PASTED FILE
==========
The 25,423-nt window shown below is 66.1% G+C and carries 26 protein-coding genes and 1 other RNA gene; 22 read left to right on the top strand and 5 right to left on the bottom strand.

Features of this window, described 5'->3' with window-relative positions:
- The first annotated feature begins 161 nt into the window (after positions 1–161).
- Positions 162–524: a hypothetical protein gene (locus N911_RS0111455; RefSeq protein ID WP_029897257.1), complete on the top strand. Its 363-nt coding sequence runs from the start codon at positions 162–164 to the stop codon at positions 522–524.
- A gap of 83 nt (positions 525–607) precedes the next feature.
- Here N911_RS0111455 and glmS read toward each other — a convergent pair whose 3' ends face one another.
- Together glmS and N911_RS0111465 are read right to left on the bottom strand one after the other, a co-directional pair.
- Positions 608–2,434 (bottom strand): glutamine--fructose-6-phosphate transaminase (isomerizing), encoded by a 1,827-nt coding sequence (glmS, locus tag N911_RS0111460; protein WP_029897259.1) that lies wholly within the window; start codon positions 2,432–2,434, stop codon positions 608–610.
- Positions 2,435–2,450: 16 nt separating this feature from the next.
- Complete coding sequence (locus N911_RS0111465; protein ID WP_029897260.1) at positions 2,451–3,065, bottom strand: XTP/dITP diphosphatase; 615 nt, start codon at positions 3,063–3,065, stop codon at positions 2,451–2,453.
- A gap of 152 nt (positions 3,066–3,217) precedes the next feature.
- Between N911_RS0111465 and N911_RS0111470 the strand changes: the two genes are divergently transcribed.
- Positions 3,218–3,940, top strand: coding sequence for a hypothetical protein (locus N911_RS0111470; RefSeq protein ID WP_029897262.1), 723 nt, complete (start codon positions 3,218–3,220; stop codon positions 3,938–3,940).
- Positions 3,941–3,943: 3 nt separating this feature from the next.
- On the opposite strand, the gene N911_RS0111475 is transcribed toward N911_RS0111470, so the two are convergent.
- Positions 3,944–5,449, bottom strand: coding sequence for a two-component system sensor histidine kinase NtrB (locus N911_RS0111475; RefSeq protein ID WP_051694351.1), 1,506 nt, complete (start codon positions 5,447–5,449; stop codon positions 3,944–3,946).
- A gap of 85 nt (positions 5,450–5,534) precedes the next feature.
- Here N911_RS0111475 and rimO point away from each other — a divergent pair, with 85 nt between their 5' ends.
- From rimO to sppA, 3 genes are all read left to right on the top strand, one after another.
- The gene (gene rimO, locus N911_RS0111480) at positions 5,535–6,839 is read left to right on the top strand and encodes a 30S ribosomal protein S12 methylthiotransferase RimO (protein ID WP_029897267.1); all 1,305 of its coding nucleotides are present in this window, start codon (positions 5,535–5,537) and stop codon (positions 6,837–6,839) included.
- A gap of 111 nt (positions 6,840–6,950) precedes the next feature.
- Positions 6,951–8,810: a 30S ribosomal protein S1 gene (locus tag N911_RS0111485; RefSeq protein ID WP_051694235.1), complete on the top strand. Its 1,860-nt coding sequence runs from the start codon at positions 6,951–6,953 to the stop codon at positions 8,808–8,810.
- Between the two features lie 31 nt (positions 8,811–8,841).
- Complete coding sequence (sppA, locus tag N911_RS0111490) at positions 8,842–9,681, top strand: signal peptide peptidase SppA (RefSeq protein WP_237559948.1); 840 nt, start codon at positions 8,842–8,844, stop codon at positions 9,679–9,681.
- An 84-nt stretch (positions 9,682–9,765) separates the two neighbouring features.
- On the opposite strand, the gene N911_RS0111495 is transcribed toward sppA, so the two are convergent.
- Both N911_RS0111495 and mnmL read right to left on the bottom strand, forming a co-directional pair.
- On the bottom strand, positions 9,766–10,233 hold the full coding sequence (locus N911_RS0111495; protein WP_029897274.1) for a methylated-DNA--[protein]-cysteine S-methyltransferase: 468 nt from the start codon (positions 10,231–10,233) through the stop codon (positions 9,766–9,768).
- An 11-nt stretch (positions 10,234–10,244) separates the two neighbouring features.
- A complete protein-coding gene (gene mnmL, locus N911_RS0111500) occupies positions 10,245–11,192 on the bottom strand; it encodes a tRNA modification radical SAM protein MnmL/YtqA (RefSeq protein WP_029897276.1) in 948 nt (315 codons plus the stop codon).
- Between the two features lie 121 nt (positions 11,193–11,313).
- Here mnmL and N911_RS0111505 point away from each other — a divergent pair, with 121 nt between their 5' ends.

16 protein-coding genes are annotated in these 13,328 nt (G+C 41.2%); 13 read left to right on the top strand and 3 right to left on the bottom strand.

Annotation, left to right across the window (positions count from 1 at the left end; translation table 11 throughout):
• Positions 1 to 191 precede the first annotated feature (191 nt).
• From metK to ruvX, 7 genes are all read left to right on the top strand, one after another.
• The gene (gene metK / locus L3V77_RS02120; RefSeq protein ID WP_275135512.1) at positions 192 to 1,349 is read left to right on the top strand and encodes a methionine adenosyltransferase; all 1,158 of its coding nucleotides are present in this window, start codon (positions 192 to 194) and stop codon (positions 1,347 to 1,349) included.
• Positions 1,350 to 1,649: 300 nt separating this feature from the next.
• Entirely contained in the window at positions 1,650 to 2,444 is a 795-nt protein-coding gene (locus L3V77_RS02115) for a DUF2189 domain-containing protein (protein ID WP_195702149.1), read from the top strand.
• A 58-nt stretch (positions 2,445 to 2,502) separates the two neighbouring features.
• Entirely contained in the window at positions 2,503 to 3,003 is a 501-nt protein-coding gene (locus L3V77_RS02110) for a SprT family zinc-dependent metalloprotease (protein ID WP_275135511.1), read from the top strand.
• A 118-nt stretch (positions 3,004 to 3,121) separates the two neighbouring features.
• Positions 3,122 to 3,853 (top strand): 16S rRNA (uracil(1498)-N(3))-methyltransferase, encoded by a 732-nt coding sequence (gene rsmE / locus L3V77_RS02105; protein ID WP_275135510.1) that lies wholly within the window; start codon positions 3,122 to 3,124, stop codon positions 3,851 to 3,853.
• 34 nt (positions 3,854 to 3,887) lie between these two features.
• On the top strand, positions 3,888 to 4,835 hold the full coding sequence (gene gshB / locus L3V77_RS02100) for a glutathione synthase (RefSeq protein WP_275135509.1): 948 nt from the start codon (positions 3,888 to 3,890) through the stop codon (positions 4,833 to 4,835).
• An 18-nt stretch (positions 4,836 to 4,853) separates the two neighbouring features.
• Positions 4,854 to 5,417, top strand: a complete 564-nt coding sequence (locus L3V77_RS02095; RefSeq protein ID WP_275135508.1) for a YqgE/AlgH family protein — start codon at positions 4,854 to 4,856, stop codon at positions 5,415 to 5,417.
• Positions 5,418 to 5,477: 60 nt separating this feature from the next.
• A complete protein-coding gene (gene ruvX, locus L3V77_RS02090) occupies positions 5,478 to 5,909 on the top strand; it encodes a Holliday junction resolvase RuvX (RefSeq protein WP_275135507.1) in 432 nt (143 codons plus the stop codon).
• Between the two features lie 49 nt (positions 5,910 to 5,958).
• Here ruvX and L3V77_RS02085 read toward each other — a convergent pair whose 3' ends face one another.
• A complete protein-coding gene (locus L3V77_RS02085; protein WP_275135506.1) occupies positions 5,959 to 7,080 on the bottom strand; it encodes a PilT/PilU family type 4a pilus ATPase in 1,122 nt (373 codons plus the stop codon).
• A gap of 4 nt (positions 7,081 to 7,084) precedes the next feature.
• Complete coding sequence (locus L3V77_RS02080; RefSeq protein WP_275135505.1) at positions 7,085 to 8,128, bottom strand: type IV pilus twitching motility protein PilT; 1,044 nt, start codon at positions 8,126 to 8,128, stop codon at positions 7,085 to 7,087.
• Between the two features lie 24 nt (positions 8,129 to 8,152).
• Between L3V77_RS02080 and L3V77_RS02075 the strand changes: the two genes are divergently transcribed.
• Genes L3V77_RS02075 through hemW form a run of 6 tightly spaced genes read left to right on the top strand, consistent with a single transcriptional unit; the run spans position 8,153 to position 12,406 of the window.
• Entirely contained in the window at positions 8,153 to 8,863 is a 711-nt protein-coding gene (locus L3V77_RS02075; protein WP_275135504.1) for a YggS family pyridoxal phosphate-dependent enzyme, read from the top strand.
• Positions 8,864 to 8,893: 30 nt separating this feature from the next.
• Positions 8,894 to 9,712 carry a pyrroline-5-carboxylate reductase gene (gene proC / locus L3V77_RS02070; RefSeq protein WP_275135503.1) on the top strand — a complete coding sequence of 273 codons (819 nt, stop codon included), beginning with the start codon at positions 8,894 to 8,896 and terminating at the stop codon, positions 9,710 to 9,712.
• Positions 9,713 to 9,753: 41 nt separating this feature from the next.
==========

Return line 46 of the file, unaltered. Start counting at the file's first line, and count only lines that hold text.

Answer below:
• An 18-nt stretch (positions 4,836 to 4,853) separates the two neighbouring features.